John Burke once took a train to the sky

 

The mists of dawn had cleared as I walked through dry and dusty streets to the three-storey station, built in Beaux Art style in 1908.   Milling around was a crowd of hawkers and pickpockets, beggars and passengers – all jabbering in Spanish under the watchful eyes of policemen in pith helmets.

 

This is about a scheduled train-ride long ago, one that occasionally operates as an excursion, because what is among the most spectacular trips on Earth usually has to be done by road these days.   For I was not at Delicias station, Madrid, in the poverty-stricken Spain of the nineteen-sixties, but in the capital of underdeveloped Peru two decades later, and Desamparados was the passenger terminus of a railway which literally takes the breath away.

 

Its 207 miles were completed a little over a century ago, with the original railroad company already purchased in 1890 by the Peruvian Corporation, (originally British, later Canadian).  Then as now, profit came from carrying tons of ore down from the Andes to the Pacific    Nationalised as ENAFER in 1969, the line also had a pair of daily trains to carry 800 passengers eastward and westward.

A first-class ticket from Lima to Huancayo of around eight dollars bought one of the most spectacularly cheap rides on earth.  The other class would have been an even bigger  bargain, offering a close-up of the highlanders’ way of life:  peasants and parcels, children and chickens, all crowded together just like in Spain’s ancient third-class.

 

My ticket had been bought the previous day (as required in Peru), so I went straight down to the low, wide platform.  Arrived there from the neighbouring port of Callao was a green and yellow diesel-engine, whose brass plate said MONTREAL LOCOMOTIVE WORKS, and six orange carriages made in Rumania.  Each had a yellow logo saying ENAFER-PERU and then FERROCARIL DEL CENTRO to distinguish this central railway from the southern line between Cusco and Lake Titicaca.   There was never enough money to join the two.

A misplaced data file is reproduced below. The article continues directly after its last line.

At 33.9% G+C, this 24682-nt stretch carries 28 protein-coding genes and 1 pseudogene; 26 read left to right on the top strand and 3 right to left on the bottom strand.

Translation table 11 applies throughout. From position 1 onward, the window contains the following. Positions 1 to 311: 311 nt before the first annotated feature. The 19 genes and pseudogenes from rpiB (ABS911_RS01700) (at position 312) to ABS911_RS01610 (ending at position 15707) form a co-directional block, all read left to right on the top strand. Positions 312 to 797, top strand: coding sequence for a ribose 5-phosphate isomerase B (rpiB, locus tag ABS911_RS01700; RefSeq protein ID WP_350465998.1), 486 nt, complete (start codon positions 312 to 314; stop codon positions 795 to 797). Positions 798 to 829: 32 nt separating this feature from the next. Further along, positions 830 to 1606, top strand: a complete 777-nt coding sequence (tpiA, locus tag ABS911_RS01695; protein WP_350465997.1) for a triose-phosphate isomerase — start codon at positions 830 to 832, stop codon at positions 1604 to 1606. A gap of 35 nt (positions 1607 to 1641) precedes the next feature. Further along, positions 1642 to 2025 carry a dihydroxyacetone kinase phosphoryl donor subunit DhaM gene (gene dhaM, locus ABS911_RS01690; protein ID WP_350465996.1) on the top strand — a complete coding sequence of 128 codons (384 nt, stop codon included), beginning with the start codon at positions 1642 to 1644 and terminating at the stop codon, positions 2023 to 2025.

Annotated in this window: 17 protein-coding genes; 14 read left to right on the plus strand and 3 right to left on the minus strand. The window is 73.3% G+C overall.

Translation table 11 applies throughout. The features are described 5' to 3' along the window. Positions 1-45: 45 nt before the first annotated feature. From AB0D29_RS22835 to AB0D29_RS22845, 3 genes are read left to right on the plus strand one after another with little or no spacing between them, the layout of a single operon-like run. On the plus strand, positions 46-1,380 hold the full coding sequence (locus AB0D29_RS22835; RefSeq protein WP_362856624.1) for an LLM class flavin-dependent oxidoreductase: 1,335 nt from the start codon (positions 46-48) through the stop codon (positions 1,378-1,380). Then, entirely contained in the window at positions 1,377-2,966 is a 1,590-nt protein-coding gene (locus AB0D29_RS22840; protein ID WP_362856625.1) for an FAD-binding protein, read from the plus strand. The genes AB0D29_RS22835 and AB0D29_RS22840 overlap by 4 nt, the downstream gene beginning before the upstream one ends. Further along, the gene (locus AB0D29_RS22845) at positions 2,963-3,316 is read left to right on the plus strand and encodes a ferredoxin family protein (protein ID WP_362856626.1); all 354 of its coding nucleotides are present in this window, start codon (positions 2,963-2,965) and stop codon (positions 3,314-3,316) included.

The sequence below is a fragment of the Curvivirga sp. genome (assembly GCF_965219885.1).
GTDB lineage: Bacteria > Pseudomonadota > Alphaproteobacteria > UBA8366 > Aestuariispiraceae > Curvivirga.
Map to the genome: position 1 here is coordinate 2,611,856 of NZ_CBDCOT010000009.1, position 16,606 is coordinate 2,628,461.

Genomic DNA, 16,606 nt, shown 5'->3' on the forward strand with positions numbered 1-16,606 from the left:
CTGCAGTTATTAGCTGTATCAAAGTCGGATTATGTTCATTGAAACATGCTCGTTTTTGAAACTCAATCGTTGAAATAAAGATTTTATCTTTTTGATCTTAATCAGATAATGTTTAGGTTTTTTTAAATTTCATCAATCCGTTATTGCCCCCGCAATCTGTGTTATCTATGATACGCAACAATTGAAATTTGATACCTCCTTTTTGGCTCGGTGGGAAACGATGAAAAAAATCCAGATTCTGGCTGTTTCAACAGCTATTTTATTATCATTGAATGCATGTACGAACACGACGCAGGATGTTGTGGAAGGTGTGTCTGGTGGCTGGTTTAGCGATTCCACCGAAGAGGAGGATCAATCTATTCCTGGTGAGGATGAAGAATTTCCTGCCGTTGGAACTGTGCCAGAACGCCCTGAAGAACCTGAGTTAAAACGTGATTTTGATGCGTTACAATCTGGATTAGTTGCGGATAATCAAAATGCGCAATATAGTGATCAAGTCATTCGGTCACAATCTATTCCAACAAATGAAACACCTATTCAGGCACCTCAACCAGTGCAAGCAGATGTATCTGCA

The interior of the carriages was a cool green, and the vinyl seats were comfortable,  with those on the right affording the best views.  There were tables between the seats, and soon after departure – at 07.40 sharp – a dusky Peruvian boy in a red jacket took orders for breakfast:  “¡Desayuno! … ¡Desayuno!”

 

The train passed the cathedral and presidential palace, built by the conquistadors, all the while hugging the right bank of the stony River Rimac.  Then we went through the pueblos jόvenes, peripheral townships whose wicker cabins, succeeded by brick huts, all crammed with descendants of the Incas migrating to Lima for jobs, overflow into the Andean foothills.

 

Within half an hour, the train was visible climbing and, at 1,600 feet, crossing the first of 61 bridges made in England or America.  At this point desayuno arrived: bacon and eggs with Peruvian coffee.  I did not finish until we had reached Chosica, which echoes the Pyrenean landscape at an altitude of 2,400 feet. With its stone dwellings, this is a popular resort for wealthy Limenos, because it is situated above the cloudbank that envelopes the Peruvian capital, 500 feet above sea level, from May to October.